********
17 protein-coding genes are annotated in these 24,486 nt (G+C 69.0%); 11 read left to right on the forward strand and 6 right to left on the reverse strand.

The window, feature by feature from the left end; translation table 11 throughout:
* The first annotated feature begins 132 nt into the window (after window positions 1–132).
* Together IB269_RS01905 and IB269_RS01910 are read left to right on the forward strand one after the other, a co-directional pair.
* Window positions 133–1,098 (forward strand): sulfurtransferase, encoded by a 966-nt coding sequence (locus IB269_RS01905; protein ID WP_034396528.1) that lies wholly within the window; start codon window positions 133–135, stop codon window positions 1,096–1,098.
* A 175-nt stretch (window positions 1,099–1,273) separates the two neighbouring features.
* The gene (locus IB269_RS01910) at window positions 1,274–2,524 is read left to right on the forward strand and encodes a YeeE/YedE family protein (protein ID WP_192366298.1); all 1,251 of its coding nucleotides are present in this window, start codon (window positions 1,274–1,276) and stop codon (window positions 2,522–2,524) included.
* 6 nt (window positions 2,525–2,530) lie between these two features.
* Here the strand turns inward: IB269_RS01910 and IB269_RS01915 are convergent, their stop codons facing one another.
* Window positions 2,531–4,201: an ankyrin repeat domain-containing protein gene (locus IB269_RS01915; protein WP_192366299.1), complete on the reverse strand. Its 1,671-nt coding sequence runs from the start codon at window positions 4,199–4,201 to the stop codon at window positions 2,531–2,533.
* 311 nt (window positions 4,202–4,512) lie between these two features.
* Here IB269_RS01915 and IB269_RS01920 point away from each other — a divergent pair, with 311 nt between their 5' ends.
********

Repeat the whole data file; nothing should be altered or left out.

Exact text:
17 protein-coding genes are annotated in these 24,486 nt (G+C 69.0%); 11 read left to right on the forward strand and 6 right to left on the reverse strand.

The window, feature by feature from the left end; translation table 11 throughout:
* The first annotated feature begins 132 nt into the window (after window positions 1–132).
* Together IB269_RS01905 and IB269_RS01910 are read left to right on the forward strand one after the other, a co-directional pair.
* Window positions 133–1,098 (forward strand): sulfurtransferase, encoded by a 966-nt coding sequence (locus IB269_RS01905; protein ID WP_034396528.1) that lies wholly within the window; start codon window positions 133–135, stop codon window positions 1,096–1,098.
* A 175-nt stretch (window positions 1,099–1,273) separates the two neighbouring features.
* The gene (locus IB269_RS01910) at window positions 1,274–2,524 is read left to right on the forward strand and encodes a YeeE/YedE family protein (protein ID WP_192366298.1); all 1,251 of its coding nucleotides are present in this window, start codon (window positions 1,274–1,276) and stop codon (window positions 2,522–2,524) included.
* 6 nt (window positions 2,525–2,530) lie between these two features.
* Here the strand turns inward: IB269_RS01910 and IB269_RS01915 are convergent, their stop codons facing one another.
* Window positions 2,531–4,201: an ankyrin repeat domain-containing protein gene (locus IB269_RS01915; protein WP_192366299.1), complete on the reverse strand. Its 1,671-nt coding sequence runs from the start codon at window positions 4,199–4,201 to the stop codon at window positions 2,531–2,533.
* 311 nt (window positions 4,202–4,512) lie between these two features.
* Here IB269_RS01915 and IB269_RS01920 point away from each other — a divergent pair, with 311 nt between their 5' ends.